Having written screenplays before, and being a disciple of the art, I understand the need for conflict within.  However, with that being said, conflict should feel organic and never forced.  I did not feel or identify with those organic sentiments in Interstellar.  Everything kind of felt shoehorned in and just when I did start to fall for the emotional ploys in the film I’d be hit so hard over the head with scientific “facts” that Nolan I guess just feels like everyone should know, rather than trim some scenes up that don’t necessarily need to be as long as they are and take a few precious moments to discuss the “facts” behind the theories just shoved in our faces.  Now don’t get me wrong, I’m fascinated beyond my wildest imagination about some of the topics and theories covered in this presentation, but I feel the lay people seeing this for the spectacle alone may get bogged down in it and adversely not care for it as much as they probably would have.  This problem I discussed is probably why Gravity was so appealing to the masses.  Yes, it was a big, giant spectacle, but you went along for the ride and it was a story of survival not weighted down by trying to be scientifically accurate and shoving theories in your face that are assumed you already know.  I think Nolan went a little too far to try and separate himself from the simplicity of his past stories.  However, that’s just my two cents here.


So let’s talk about the performances here for a bit.  The performances here in my opinion are what keep this movie grounded, in a good way.  The brilliant acting and emotional arcs are what kept me invested in this tale and like a hungry hippo I nutritiously fed off those tears the actors shed onscreen.  Make no mistake, Matthew McConaughey (all is forgiven for that Lincoln commercial) is at the top of his game here.  If he was the only actor in this film for 2+ hours I would sit idly by and bask in his radiant brilliance.  Equally impressive was Anne Hathaway (with the exception of some bad dialogue given here or there) and even Michael Caine at times when he’s allowed to shine and steal the spotlight.  While nothing can be said negative about the top billing of Jessica Chastain, she just wasn’t given enough to work with here in my opinion.  And when doesn’t John Lithgow excel in anything he’s in as of late?  I really wish I could go into so much more detail and discuss all the other names hidden from the movie poster here, but alas I cannot.  To do so would be to spoil it for you and that’s not my intention at all.  I really do want you to see Interstellar, preferably on the biggest screen possible, but that leads me to my next point here…the IMAX presentation.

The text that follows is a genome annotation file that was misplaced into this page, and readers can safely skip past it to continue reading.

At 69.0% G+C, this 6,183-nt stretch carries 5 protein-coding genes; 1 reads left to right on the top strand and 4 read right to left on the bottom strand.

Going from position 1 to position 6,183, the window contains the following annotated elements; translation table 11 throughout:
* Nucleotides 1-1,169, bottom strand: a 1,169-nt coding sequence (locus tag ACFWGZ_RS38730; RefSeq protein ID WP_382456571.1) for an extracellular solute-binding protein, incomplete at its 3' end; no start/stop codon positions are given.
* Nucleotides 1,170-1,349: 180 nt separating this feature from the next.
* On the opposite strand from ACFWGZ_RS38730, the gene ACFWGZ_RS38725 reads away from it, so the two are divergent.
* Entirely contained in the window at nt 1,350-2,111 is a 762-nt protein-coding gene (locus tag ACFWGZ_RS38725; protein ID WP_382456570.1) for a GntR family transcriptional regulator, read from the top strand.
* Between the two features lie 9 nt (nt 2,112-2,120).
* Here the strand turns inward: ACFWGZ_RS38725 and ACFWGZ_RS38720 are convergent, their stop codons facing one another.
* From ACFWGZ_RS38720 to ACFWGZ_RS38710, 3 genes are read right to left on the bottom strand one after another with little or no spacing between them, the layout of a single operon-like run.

While even though I’m not a huge, huge fan of Interstellar and what I’m about to drop on you in this paragraph may not be the most effective sales pitch, I’d still recommend your first viewing of this flick on the largest format possible.  That being said, go see this puppy in IMAX!  The very first shots in outer space on the large IMAX screen had me feeling a little uneasy in the belly area, but I got used to it very quickly.  There’s definitely a lot of beauty and awe in this one, but sadly something is missing. Despite the large screen format while we’re venturing in outer space, it did not feel that iconic or breathtaking like in comparison to how Gravity looked in IMAX.  The shots just weren’t iconic, unless you are talking about the visits on the foreign planets and then I’ll give you that, those looked completely “stellar” like the shot on the movie poster down below.  The one thing I do want to nitpick on visually though is the fact that the forever, erratic changing aspect ratios eventually drove me nuts.  I’m used to this from the Batman films of Nolan’s, but not to the extent of how it’s employed here.  And I do feel like I should also warn you about this one more thing in advance.  I thought it was only at my screening or maybe I was hearing things, but if you do a Google search there are some reports of others experiencing and making reference to the same areas of the movie where I had trouble hearing.  However, the saving grace in all of this is that the score is done by the masterful Hans Zimmer.  So even though you may have trouble hearing a dialogue line or two, you can still get your groove on with Hans’ infectious score although it seemed to dominate more than necessary during times of important dialogue.

So last but not least I want to talk about the ending of Interstellar, spoiler-free of course.  If you’ve seen it already, what did you think of it?  Did the scientific twists mess things up for you?  Did you find the ending way too convenient like it was in Mud for me (let it be known that I do like Mud)?  This next point is hard to make without divulging any of the film’s secrets, but I’ll try my best.  What I want to know is while we are in space what is happening to the Earth?  When we left Earth it was almost to the point where humans needed to do something quick to survive.  While we were gone in space, did things just stay status quo?  They come back to Earth throughout the film, but I never really see or feel the “gravity” of the situation besides a few dust storms and coughs.  I don’t know, it felt sloppy, but then again The Dark Knight Rises was too and I was completely forgiving about that.  However, that’s the point I’ve been trying to make here.  The Dark Knight Rises had deeply established characters going for it from the get go so I was already completely invested.  Here, I felt the emotions and rode the roller coaster, but other than McConaughey’s character, the science (even though I love the subject matter to death) as portrayed onscreen completely undid and unravelled almost everything for me in a M. Night Shyamalan kind of way, which means I did not get the real movie I came to see.   I can’t say I did not enjoy the ride because I did.  I just wish I enjoyed it more.  I wanted to be enthralled and whisked away with my suspension of disbelief never in doubt.  So even with that all being said I DO want you to go see this as soon as you can and I look forward to checking this one out on Blu-ray to see if I can be a bit more forgiving four months from now or so.  Enjoy!

Interstellar Movie Poster


Owner/Writer/Reviewer/Editor, Dreamer, Producer, Agent of Love, Film Lover, Writer of Screenplays and a Devoted Apostle to all things Ford Mustangs (the real ones with V8's!). Some of my favorite films include FIGHT CLUB, MOULIN ROUGE, THE DARK KNIGHT, STAR WARS alongside television shows such as SEINFELD, 24, SANFORD & SON and even the often loathed in the geek community BIG BANG THEORY. Outside of my three lives I live I also enjoy spending time with my girlfriend and our three girls (of the furry kind).

Comments are currently closed.